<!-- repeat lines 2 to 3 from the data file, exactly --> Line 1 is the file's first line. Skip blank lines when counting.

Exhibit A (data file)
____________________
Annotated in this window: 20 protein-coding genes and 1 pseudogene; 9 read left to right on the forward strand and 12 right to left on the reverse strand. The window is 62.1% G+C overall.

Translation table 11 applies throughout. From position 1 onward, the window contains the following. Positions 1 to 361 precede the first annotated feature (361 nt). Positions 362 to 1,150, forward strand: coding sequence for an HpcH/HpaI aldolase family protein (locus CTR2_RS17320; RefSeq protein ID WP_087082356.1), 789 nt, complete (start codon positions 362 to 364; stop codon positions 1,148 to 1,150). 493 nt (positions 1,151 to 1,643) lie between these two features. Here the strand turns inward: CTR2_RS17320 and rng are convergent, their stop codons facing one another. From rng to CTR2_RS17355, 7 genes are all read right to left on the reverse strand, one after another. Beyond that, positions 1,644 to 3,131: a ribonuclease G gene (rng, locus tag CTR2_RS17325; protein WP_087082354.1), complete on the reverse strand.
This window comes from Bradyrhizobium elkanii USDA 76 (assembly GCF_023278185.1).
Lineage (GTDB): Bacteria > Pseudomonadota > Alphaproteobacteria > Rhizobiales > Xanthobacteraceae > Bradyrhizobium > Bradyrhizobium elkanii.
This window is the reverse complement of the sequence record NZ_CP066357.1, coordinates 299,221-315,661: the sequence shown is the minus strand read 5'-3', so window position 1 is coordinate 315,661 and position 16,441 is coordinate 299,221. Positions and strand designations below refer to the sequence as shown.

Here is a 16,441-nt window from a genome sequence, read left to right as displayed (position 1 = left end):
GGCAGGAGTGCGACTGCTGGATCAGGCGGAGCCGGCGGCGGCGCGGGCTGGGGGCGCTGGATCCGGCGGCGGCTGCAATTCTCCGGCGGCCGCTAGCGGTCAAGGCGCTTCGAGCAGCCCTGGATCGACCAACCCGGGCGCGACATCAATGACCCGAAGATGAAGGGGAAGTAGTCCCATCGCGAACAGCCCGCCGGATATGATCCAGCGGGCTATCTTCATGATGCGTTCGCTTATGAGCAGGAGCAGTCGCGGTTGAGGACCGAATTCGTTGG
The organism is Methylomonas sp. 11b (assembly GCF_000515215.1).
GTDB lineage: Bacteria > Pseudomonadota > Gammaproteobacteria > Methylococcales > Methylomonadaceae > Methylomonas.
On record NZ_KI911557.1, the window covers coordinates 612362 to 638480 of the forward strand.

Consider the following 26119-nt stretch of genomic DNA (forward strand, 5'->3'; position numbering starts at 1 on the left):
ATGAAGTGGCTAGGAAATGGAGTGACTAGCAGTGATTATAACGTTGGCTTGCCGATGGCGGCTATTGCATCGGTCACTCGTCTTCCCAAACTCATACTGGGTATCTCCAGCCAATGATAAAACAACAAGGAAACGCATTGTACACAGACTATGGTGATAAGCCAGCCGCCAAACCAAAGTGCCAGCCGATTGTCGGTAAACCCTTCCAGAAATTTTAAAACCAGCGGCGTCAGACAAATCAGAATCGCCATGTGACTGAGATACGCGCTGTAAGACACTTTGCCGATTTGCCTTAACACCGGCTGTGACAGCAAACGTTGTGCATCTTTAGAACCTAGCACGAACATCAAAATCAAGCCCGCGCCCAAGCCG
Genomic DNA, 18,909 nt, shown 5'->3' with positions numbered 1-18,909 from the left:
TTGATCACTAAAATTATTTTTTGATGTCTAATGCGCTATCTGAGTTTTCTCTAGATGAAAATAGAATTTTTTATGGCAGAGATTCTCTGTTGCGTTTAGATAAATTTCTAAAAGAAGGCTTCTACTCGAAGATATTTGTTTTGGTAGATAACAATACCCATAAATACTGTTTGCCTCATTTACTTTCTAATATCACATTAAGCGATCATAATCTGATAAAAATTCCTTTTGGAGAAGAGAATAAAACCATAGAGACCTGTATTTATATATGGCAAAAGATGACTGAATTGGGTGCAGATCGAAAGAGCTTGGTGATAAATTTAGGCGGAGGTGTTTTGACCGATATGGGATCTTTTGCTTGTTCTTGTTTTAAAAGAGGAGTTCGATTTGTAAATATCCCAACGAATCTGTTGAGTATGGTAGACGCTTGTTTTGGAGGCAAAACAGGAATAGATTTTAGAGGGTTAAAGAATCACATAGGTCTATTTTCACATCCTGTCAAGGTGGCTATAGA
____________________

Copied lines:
Translation table 11 applies throughout. From position 1 onward, the window contains the following. Positions 1 to 361 precede the first annotated feature (361 nt). Positions 362 to 1,150, forward strand: coding sequence for an HpcH/HpaI aldolase family protein (locus CTR2_RS17320; RefSeq protein ID WP_087082356.1), 789 nt, complete (start codon positions 362 to 364; stop codon positions 1,148 to 1,150). 493 nt (positions 1,151 to 1,643) lie between these two features. Here the strand turns inward: CTR2_RS17320 and rng are convergent, their stop codons facing one another. From rng to CTR2_RS17355, 7 genes are all read right to left on the reverse strand, one after another. Beyond that, positions 1,644 to 3,131: a ribonuclease G gene (rng, locus tag CTR2_RS17325; protein WP_087082354.1), complete on the reverse strand.
This window comes from Bradyrhizobium elkanii USDA 76 (assembly GCF_023278185.1).